io9: What sort of input did you get from Chris Carter and writers Vince Gilligan and Frank Spotnitz? What was it like working with them?
Terry: First, Fox sent the idea/concept of the book to Chris Carter, who gave it his blessing. Then, during the research and the writing process, I compiled a list of as-yet-unknown X-Files details that would be incredible for Chris to provide. Things like key dates, and full names for characters that had only ever been known by either just a forename or surname. Chris very kindly revealed a lot of such details. I was also given shooting scripts, so I could extrapolate other little Easter eggs for the fans to find.
It was then Chris’s idea to reach out to Vince Gilligan and Frank Spotnitz, to see if they would like to do the same for their episodes. It is such an honor that all three of them took the time to revisit these episodes and supply full character names and intel for this book. Their input was invaluable. It made what was already my dream book project even more special.
io9: What was the process like when it came to crafting the illustrations and (especially) the photographs?
Terry: For each case, it began with the same question: Can we find these seen-on-screen photographs in the Fox archives? If we could, fantastic. But for the components that would need to be recreated, I would take reference screen captures, and provide a detailed description of the in-world rule. For example, “Make it look like a still-frame taken from a nearby security camera.” It then fell to the extraordinary talents of our designer, Paul Kepple, from Headcase Design. From using the era-specific fonts, through to aging documents, and making the props and photo recreations look so realistic that you find yourself trying to pick them up off the page, Paul’s dedication to the in-world aesthetics of this book was constantly inspiring. It pushed me harder to think of extra little details to boost the in-world experience for the reader. Which led to me drawing a few of the illustrations too.
io9: What’s your personal favorite episode, and why?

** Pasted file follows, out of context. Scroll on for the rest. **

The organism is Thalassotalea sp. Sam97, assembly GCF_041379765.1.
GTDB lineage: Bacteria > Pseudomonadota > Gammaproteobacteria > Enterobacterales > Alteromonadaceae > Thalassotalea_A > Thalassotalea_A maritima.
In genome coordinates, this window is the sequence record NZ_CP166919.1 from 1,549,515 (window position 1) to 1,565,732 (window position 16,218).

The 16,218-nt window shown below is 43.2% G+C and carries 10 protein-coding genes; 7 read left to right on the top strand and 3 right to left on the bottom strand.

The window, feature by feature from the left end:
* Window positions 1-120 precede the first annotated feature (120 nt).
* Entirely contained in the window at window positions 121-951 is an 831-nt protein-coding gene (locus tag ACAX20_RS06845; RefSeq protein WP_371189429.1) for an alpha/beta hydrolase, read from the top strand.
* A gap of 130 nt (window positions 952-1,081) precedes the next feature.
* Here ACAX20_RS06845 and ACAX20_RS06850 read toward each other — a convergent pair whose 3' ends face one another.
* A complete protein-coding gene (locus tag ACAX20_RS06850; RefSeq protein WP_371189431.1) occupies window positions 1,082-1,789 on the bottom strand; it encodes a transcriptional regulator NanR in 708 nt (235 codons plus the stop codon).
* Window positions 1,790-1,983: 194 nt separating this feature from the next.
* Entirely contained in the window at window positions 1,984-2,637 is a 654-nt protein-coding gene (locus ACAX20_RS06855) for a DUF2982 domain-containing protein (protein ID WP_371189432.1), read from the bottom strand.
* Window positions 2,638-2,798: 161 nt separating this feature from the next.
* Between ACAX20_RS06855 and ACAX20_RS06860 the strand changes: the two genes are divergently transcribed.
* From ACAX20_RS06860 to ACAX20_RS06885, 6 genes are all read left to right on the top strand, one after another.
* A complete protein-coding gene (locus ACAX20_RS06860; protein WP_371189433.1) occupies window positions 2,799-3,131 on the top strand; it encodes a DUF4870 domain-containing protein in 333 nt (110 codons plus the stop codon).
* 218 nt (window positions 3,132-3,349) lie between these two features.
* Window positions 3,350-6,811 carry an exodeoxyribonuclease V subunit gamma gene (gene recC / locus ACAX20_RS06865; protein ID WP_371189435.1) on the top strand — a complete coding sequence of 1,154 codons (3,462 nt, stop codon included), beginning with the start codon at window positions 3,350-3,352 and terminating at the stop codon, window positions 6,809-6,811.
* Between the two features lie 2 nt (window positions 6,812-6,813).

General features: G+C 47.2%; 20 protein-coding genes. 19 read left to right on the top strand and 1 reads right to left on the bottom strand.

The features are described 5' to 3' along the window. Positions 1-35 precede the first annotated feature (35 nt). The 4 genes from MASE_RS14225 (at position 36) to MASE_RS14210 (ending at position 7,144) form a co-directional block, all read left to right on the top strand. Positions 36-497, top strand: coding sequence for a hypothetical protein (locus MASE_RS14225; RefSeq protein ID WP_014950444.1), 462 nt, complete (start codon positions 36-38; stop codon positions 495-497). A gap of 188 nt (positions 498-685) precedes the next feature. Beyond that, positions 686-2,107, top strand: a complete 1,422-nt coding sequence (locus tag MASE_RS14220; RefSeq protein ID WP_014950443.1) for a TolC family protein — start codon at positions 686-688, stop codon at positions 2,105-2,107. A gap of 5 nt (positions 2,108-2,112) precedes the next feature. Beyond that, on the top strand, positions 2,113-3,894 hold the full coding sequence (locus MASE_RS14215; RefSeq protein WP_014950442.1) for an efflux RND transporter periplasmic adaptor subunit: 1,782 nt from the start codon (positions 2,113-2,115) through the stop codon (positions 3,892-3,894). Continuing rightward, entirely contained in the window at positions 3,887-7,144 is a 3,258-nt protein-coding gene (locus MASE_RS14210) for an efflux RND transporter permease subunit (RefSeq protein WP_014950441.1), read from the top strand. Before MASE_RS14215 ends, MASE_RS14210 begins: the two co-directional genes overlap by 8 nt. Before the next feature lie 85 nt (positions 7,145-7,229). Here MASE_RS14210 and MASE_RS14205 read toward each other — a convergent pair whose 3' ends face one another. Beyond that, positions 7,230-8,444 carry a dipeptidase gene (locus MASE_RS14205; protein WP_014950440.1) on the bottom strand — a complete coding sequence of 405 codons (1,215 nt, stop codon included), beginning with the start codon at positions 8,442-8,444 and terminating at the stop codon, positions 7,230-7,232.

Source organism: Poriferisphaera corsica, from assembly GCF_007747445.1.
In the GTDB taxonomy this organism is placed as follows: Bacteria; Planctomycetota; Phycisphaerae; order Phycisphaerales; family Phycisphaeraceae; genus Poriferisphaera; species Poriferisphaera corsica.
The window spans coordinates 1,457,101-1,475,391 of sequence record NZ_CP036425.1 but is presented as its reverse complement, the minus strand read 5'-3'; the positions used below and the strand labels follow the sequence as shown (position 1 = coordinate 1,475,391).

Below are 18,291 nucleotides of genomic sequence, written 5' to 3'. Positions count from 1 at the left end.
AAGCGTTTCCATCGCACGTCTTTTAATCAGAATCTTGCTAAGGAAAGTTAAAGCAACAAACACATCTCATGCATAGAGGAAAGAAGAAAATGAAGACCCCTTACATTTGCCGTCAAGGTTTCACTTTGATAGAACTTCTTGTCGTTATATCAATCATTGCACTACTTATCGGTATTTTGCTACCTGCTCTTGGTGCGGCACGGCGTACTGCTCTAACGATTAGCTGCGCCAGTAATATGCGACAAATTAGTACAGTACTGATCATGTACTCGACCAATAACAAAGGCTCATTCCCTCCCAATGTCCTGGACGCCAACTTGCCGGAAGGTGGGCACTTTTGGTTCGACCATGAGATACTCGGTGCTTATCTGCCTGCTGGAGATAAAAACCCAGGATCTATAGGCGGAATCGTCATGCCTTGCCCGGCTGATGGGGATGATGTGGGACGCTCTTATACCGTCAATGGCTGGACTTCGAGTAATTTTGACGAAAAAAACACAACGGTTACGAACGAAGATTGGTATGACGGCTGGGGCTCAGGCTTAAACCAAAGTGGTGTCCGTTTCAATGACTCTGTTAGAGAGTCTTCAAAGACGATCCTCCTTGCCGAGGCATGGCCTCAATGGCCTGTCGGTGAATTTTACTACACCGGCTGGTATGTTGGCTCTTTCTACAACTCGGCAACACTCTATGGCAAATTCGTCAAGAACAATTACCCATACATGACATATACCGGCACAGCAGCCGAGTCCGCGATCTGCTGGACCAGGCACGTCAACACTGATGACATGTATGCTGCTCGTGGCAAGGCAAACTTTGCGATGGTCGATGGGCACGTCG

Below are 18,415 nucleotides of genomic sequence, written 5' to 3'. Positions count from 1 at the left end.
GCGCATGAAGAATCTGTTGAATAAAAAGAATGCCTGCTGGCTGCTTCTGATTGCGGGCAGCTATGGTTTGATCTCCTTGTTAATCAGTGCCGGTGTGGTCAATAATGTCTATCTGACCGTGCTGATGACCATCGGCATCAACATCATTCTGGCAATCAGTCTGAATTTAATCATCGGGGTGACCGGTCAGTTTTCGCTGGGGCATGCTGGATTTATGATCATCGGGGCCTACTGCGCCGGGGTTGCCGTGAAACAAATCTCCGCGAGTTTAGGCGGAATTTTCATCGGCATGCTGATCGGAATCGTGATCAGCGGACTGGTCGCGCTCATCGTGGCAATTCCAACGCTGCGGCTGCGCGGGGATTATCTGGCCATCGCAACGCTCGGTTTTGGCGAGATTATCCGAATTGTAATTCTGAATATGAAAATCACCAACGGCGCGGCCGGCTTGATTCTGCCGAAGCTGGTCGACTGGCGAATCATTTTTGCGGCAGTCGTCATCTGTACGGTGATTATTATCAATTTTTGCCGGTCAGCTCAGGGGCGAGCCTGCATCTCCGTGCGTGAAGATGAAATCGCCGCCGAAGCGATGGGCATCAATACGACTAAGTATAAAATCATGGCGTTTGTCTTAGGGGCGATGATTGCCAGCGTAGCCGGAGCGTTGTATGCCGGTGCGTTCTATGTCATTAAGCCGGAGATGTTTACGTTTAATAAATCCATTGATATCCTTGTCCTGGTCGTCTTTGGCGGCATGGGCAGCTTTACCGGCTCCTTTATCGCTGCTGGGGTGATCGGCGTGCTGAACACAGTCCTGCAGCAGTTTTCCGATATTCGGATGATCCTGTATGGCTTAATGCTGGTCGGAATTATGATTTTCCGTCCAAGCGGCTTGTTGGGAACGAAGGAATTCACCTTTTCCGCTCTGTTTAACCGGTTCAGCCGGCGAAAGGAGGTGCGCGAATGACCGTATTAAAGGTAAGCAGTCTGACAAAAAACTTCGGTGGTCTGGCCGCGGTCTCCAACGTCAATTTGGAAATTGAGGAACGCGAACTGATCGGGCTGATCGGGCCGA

Terry: I have so many favorites, both from the mythology and the standalone episodes. But if I have to pick one, it’s “Bad Blood.” There is just so much to love. The insanely smart cold open—Mulder literally sticking a wooden stake into the chest of a teenager, who is revealed to have fake fangs—is genius. It takes us into the episode wondering, “How on earth is Mulder not going to be convicted for murder?!” Then, we get to see different sides of Mulder and Scully’s personalities—and how they see each other—in a unique, hilarious way. The “unreliable narrator” technique on display throughout this episode has never been bettered in any other TV show or film. Plus, the way the story unfolds, and ultimately wraps up, is completely unexpected. I knew “Bad Blood” had to be in this book, but I also knew it presented a unique challenge. What exactly would they have included, visually, in the field report? And how did they resolve their two, very different opinions about what went down? That was a really fun conundrum to figure out.
io9: You said you were a huge X-Files fan before you started this project. Do you have a favorite memory of the show?
Terry: I can still remember the night in September 1994 that The X-Files aired on the BBC. (Although I’ve lived in Los Angeles for the past five years, I’m a Brit.) My mum has always been a big fan of horror and sci-fi. And she would always be doing the ironing while watching things like The X-Files and Twin Peaks with me. So, thinking about my teenage years watching The X-Files brings back this sense memory: Nearly all the lights are off in the lounge. I’m glued to the sofa, riveted by Mulder and Scully’s adventures. To my right, my mum—with a low-light lamp on—is somehow managing to barely take her eyes off the TV, whilst ironing my dad’s work shirts for the week. Without burning them. Now, that is an X-file.
io9: Why do you think The X-Files has remained so popular (and so fascinating!) after so many years?
Terry: I think its unique alchemy is the key. It’s not just one thing. For example, the writing, directing, overall mood, and atmosphere were always compelling—be they terrifying or comedic cases. And, for me, the standalone cases and the overarching mythology were in perfect balance. I loved how challenging and complex the continuing storyline was. It never dumbed down anything. You really had to pay attention. Also, people often forget that, in a world of oft-changing showrunners, Chris Carter was with the show for its entire run, plus the two movies. I think that was an incredibly important factor in the consistency of the show.
But, above all of the aforementioned ingredients, The X-Files’ magic is led by Gillian Anderson and David Duchovny. The X-Files always had incredible casting, across the board. But, without Gillian and David’s characterization choices, timing, and captivating partnership, there is no show. I think that, nearly 30 years on, people are still just as fascinated—if not more so—by Mulder and Scully’s wonderfully complex, real, and fully-formed relationship, than they are the intriguing phenomena that they investigated. They added—pun intended—that unquantifiable “X factor” to the soul of the show. Even today, when it comes to TV dramas that revolve around a duo, I really do think that what Chris, David, Gillian, and the writers crafted with Mulder and Scully remains the standard that most TV shows are striving to reach.
The X-Files: The Official Archives - Cryptids, Biological Anomalies, and Parapsychic Phenomena is out September 15; you can pre-order a copy through Abrams Books here.